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Law in Transition

Human Rights, Development and Transitional Justice

Editor(s): Ruth Buchanan, Peer Zumbansen
Media of Law in Transition
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Published: 01-12-2014
Format: EPUB eBook (?)
Edition: 1st
Extent: 392
ISBN: 9781782254133
Imprint: Hart Publishing
Series: Osgoode Readers
RRP: £34.54
Online price : £31.09
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About Law in Transition

Law has become the vehicle by which countries in the 'developing world', including post-conflict states or states undergoing constitutional transformation, must steer the course of social and economic, legal and political change. Legal mechanisms, in particular, the instruments as well as concepts of human rights, play an increasingly central role in the discourses and practices of both development and transitional justice. These developments can be seen as part of a tendency towards convergence within the wider set of discourses and practices in global governance. While this process of convergence of formerly distinct normative and conceptual fields of theory and practice has been both celebrated and critiqued at the level of theory, the present collection provides, through a series of studies drawn from a variety of contexts in which human rights advocacy and transitional justice initiatives are colliding with development projects, programmes and objectives, a more nuanced and critical account of contemporary developments. The book includes essays by many of the leading experts writing at the intersection of development, rights and transitional justice studies. Notwithstanding the theoretical and practical challenges presented by the complex interaction of these fields, the premise of the book is that it is only through engagement and dialogue among hitherto distinct fields of scholarship and practice that a better understanding of the institutional and normative issues arising in contemporary law and development and transitional justice contexts will be possible.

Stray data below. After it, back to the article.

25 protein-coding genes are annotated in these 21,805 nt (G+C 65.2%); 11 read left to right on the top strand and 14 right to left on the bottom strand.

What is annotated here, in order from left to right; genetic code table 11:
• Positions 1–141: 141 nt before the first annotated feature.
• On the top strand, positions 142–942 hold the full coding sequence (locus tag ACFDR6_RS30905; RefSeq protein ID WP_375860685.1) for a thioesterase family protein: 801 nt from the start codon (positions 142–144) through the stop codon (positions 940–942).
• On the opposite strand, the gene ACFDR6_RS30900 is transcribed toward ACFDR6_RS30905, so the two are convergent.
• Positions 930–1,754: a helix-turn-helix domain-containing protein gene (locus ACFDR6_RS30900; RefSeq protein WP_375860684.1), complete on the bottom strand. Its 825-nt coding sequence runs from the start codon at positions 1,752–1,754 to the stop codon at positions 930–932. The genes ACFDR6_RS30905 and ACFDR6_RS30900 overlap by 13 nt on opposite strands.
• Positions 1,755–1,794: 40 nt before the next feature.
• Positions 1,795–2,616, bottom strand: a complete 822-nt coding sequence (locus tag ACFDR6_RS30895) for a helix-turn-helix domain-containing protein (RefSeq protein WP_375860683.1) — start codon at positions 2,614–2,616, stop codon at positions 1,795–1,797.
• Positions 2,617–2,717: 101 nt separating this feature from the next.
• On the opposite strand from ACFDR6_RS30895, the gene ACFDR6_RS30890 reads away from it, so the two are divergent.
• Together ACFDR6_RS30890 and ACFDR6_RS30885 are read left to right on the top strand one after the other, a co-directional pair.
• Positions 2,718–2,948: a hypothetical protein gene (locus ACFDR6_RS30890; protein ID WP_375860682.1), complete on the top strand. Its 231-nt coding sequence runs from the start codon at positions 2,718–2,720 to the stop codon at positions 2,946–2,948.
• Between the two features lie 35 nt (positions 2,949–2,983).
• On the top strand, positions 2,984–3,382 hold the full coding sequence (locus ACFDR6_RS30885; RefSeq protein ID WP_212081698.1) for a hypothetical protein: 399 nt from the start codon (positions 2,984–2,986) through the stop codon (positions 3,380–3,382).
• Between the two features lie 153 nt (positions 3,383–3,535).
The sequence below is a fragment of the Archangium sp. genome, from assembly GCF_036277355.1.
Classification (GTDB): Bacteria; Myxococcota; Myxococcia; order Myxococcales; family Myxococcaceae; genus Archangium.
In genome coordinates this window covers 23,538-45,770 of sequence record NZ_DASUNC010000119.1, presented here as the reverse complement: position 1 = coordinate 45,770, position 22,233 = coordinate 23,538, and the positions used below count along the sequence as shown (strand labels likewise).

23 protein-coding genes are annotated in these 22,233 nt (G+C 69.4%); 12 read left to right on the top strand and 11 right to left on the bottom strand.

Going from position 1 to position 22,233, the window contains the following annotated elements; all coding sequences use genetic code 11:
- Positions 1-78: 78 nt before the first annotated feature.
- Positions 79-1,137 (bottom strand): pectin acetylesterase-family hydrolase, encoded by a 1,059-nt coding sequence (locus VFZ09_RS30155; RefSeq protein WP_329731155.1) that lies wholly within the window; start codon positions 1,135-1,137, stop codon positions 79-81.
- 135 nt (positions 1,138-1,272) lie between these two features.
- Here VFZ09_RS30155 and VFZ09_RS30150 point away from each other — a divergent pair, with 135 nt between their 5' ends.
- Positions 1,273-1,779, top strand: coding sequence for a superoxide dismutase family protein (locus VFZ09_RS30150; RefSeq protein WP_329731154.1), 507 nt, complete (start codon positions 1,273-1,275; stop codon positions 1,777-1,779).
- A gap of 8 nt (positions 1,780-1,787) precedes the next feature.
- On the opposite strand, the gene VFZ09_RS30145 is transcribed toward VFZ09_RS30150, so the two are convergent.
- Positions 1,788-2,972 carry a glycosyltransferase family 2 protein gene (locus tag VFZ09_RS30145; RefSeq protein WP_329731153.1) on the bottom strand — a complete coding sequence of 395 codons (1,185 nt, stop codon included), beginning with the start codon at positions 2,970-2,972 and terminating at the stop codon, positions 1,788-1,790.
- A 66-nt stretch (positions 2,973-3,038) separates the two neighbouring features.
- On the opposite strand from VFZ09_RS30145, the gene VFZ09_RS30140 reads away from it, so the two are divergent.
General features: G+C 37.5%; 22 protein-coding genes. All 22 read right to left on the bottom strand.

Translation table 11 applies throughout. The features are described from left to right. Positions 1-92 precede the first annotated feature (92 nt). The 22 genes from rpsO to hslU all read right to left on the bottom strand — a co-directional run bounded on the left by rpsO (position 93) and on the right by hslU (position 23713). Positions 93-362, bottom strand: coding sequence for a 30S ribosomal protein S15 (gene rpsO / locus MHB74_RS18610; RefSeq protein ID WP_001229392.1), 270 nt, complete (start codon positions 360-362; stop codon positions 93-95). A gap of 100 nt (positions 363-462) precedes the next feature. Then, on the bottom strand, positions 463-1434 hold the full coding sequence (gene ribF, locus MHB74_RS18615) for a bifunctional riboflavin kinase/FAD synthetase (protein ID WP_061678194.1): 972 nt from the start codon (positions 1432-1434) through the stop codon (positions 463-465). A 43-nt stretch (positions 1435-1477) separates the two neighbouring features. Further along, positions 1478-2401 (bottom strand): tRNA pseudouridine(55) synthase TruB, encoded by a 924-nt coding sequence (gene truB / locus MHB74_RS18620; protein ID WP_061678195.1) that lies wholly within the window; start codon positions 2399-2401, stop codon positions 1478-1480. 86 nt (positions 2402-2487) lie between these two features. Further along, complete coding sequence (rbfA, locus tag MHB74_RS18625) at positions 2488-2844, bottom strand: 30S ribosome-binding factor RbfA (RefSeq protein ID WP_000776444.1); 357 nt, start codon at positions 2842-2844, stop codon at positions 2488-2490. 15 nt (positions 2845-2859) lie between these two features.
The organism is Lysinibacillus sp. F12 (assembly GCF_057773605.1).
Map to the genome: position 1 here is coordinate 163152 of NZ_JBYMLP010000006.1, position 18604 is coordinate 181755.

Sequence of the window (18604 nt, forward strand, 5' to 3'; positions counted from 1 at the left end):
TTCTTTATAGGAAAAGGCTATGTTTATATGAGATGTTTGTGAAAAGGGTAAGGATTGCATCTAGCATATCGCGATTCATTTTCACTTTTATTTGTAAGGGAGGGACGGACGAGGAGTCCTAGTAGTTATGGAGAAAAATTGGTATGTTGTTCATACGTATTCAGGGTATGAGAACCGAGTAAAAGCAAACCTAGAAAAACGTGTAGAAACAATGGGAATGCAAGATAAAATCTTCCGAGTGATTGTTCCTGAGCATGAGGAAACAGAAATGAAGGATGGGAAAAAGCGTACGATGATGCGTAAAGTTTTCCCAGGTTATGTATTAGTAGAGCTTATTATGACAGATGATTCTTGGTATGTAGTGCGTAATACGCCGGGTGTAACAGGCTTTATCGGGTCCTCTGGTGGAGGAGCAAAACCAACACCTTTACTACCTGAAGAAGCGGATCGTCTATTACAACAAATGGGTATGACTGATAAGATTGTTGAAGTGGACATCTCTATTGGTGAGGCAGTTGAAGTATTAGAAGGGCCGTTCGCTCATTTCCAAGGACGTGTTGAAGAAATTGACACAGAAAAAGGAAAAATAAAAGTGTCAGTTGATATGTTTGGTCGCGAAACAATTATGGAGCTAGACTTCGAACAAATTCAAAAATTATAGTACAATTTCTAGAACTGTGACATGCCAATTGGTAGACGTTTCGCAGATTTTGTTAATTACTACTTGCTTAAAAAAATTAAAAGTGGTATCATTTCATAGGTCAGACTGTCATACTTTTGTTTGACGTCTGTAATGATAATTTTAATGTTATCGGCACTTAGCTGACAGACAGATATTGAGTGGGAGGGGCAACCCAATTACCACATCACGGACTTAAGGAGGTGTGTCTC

The book is designed for research and teaching at both undergraduate and graduate levels.


ENDORSEMENTS
An extraordinary collection of essays that illuminate the nature of law in today's fragmented and uneven globalized world, by situating the stakes of law in the intersection between the fields of human rights, development and transitional justice. Unusual for its breadth and the quality of scholarly contributions from many who are top scholars in their fields, this volume is one of the first that attempts to weave the three specialized fields, and succeeds brilliantly. For anyone working in the fields of development studies, human rights or transitional justice, this volume is a wake-up call to abandon their preconceived ideas and frames and aim for a conceptual and programmatic restart.
Professor Balakrishnan Rajagopal, Ford International Associate Professor of Law and Development, Massachusetts Institute of Technology


This superb collection of essays explores the challenges, possibilities, and limits faced by scholars and practitioners seeking to imagine forms of law that can respond to social transformation. Drawing together cutting-edge work across the three dynamic fields of law and development, transitional justice, and international human rights law, this volume powerfully demonstrates that in light of the changes demanded of legal research, education, and practice in a globalizing world, all law is "law in transition".